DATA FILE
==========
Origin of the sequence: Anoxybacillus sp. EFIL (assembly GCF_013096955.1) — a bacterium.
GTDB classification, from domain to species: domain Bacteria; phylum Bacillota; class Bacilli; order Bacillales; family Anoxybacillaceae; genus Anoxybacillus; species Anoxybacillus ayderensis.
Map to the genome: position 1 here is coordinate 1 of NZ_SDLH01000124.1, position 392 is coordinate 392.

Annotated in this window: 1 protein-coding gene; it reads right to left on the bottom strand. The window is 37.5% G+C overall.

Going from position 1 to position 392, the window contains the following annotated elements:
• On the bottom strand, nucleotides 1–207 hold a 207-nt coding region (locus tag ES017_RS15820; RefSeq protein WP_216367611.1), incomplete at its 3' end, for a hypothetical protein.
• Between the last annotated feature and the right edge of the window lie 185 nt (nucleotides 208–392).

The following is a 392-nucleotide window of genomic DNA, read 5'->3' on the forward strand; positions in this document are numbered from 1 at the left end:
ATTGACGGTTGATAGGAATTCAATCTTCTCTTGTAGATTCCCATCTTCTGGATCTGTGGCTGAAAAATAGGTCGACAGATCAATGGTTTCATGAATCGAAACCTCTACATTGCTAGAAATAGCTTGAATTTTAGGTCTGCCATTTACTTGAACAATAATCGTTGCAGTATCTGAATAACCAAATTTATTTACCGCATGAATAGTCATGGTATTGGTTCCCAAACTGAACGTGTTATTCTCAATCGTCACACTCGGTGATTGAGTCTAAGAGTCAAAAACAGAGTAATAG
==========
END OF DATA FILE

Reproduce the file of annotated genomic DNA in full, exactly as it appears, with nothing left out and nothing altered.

Origin of the sequence: Anoxybacillus sp. EFIL (assembly GCF_013096955.1) — a bacterium.
GTDB classification, from domain to species: domain Bacteria; phylum Bacillota; class Bacilli; order Bacillales; family Anoxybacillaceae; genus Anoxybacillus; species Anoxybacillus ayderensis.
Map to the genome: position 1 here is coordinate 1 of NZ_SDLH01000124.1, position 392 is coordinate 392.

Annotated in this window: 1 protein-coding gene; it reads right to left on the bottom strand. The window is 37.5% G+C overall.

Going from position 1 to position 392, the window contains the following annotated elements:
• On the bottom strand, nucleotides 1–207 hold a 207-nt coding region (locus tag ES017_RS15820; RefSeq protein WP_216367611.1), incomplete at its 3' end, for a hypothetical protein.
• Between the last annotated feature and the right edge of the window lie 185 nt (nucleotides 208–392).

The following is a 392-nucleotide window of genomic DNA, read 5'->3' on the forward strand; positions in this document are numbered from 1 at the left end:
ATTGACGGTTGATAGGAATTCAATCTTCTCTTGTAGATTCCCATCTTCTGGATCTGTGGCTGAAAAATAGGTCGACAGATCAATGGTTTCATGAATCGAAACCTCTACATTGCTAGAAATAGCTTGAATTTTAGGTCTGCCATTTACTTGAACAATAATCGTTGCAGTATCTGAATAACCAAATTTATTTACCGCATGAATAGTCATGGTATTGGTTCCCAAACTGAACGTGTTATTCTCAATCGTCACACTCGGTGATTGAGTCTAAGAGTCAAAAACAGAGTAATAG